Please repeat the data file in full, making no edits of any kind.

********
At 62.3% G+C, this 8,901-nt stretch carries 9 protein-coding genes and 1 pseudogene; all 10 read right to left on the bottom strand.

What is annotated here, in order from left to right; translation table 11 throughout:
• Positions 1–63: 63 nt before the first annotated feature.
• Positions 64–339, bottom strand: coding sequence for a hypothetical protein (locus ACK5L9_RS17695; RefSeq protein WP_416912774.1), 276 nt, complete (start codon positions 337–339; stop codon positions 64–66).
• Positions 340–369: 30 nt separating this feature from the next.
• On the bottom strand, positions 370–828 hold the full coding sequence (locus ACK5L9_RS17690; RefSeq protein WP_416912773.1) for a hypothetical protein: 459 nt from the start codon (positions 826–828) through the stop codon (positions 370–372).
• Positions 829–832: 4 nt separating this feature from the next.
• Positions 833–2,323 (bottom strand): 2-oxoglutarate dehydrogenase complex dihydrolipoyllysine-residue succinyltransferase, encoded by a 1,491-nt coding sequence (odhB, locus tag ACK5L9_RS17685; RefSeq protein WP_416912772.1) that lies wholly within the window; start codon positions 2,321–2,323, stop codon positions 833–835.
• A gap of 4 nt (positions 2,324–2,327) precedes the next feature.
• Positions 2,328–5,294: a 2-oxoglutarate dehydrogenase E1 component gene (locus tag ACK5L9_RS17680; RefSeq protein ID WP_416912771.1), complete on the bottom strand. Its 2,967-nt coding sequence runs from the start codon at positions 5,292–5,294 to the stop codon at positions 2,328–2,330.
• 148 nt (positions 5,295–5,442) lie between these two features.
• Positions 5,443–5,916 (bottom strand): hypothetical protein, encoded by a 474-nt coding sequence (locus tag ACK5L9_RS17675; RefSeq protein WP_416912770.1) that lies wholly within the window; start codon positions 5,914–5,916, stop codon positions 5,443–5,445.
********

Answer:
At 62.3% G+C, this 8,901-nt stretch carries 9 protein-coding genes and 1 pseudogene; all 10 read right to left on the bottom strand.

What is annotated here, in order from left to right; translation table 11 throughout:
• Positions 1–63: 63 nt before the first annotated feature.
• Positions 64–339, bottom strand: coding sequence for a hypothetical protein (locus ACK5L9_RS17695; RefSeq protein WP_416912774.1), 276 nt, complete (start codon positions 337–339; stop codon positions 64–66).
• Positions 340–369: 30 nt separating this feature from the next.
• On the bottom strand, positions 370–828 hold the full coding sequence (locus ACK5L9_RS17690; RefSeq protein WP_416912773.1) for a hypothetical protein: 459 nt from the start codon (positions 826–828) through the stop codon (positions 370–372).
• Positions 829–832: 4 nt separating this feature from the next.
• Positions 833–2,323 (bottom strand): 2-oxoglutarate dehydrogenase complex dihydrolipoyllysine-residue succinyltransferase, encoded by a 1,491-nt coding sequence (odhB, locus tag ACK5L9_RS17685; RefSeq protein WP_416912772.1) that lies wholly within the window; start codon positions 2,321–2,323, stop codon positions 833–835.
• A gap of 4 nt (positions 2,324–2,327) precedes the next feature.
• Positions 2,328–5,294: a 2-oxoglutarate dehydrogenase E1 component gene (locus tag ACK5L9_RS17680; RefSeq protein ID WP_416912771.1), complete on the bottom strand. Its 2,967-nt coding sequence runs from the start codon at positions 5,292–5,294 to the stop codon at positions 2,328–2,330.
• 148 nt (positions 5,295–5,442) lie between these two features.
• Positions 5,443–5,916 (bottom strand): hypothetical protein, encoded by a 474-nt coding sequence (locus tag ACK5L9_RS17675; RefSeq protein WP_416912770.1) that lies wholly within the window; start codon positions 5,914–5,916, stop codon positions 5,443–5,445.